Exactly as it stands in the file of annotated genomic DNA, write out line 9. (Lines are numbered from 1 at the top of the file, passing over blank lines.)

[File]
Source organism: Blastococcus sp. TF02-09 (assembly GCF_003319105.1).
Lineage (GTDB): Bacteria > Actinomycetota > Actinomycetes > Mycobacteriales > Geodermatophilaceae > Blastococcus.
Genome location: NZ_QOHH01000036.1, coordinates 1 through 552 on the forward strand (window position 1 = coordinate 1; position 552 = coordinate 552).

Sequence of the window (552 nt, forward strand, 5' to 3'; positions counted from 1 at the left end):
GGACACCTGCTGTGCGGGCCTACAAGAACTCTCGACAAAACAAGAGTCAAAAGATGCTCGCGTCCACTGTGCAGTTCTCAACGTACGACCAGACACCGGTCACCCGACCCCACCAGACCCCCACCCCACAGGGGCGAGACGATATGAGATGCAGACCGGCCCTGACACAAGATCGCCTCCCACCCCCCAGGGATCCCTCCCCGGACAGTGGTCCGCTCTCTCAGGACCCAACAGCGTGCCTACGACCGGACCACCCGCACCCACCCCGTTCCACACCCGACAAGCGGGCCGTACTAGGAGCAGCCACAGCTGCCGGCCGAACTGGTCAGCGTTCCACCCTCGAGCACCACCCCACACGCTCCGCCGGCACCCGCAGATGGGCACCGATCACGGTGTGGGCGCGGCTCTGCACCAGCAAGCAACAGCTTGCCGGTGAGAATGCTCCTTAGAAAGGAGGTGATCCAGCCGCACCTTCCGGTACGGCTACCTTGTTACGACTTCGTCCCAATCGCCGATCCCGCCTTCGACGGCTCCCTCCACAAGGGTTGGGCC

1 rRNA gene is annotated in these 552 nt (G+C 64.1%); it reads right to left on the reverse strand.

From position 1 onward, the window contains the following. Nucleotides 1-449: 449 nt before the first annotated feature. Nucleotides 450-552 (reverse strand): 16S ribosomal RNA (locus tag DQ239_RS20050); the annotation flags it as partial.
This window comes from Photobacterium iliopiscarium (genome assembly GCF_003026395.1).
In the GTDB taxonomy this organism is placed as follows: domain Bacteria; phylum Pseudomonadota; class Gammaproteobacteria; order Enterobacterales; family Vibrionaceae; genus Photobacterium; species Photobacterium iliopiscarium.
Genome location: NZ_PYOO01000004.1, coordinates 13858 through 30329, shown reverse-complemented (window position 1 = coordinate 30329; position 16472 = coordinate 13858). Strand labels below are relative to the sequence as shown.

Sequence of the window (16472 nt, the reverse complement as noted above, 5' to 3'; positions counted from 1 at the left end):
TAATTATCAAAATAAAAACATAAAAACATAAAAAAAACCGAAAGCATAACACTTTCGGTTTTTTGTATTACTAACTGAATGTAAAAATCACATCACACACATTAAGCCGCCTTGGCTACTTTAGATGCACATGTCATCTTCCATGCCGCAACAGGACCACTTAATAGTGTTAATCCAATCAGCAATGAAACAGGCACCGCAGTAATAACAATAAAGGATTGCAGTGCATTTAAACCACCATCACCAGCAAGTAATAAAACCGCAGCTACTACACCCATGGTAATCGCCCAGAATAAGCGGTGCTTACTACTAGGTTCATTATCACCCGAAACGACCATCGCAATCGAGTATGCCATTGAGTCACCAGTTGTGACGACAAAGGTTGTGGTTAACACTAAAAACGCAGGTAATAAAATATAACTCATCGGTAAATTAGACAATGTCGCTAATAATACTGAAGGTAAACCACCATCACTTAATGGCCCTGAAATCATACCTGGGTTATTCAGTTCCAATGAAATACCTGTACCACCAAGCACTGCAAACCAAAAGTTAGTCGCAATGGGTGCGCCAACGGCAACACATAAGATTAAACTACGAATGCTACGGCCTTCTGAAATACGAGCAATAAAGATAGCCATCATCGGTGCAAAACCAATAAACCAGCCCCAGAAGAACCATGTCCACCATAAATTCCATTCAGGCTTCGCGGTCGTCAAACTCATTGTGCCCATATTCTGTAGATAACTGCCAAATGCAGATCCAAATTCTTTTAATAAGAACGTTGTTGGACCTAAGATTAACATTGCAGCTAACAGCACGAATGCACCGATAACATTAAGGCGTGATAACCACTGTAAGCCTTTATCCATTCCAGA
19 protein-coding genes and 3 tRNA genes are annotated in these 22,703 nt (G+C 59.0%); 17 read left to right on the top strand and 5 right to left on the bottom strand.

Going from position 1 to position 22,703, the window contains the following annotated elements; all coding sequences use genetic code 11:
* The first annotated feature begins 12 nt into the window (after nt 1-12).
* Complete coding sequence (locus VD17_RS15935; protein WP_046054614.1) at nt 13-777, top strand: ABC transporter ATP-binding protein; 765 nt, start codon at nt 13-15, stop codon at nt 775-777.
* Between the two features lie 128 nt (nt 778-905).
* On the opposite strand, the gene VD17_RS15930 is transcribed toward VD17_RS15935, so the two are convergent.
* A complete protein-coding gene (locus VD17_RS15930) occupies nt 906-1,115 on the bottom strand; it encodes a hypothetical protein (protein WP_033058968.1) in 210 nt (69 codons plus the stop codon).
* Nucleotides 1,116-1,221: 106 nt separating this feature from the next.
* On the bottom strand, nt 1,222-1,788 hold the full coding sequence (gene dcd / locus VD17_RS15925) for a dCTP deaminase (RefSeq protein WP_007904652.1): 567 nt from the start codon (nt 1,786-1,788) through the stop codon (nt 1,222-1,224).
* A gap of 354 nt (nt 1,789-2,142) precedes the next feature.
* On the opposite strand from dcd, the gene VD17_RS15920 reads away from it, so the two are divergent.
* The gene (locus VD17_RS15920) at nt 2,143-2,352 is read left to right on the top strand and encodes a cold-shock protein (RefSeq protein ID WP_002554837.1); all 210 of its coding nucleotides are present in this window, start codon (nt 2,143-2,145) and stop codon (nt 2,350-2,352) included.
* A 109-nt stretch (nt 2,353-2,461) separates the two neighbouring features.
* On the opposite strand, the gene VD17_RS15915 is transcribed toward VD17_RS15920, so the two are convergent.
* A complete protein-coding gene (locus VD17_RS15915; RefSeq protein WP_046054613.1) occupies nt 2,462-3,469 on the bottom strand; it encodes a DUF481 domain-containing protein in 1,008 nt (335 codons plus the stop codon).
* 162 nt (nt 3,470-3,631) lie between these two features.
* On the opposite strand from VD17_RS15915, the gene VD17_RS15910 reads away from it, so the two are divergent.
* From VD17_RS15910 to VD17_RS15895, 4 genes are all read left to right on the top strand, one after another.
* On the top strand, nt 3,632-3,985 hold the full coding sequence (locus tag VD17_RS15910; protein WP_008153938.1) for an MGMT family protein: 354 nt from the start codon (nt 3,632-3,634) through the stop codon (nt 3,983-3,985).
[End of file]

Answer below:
In the GTDB taxonomy this organism is placed as follows: domain Bacteria; phylum Pseudomonadota; class Gammaproteobacteria; order Enterobacterales; family Vibrionaceae; genus Photobacterium; species Photobacterium iliopiscarium.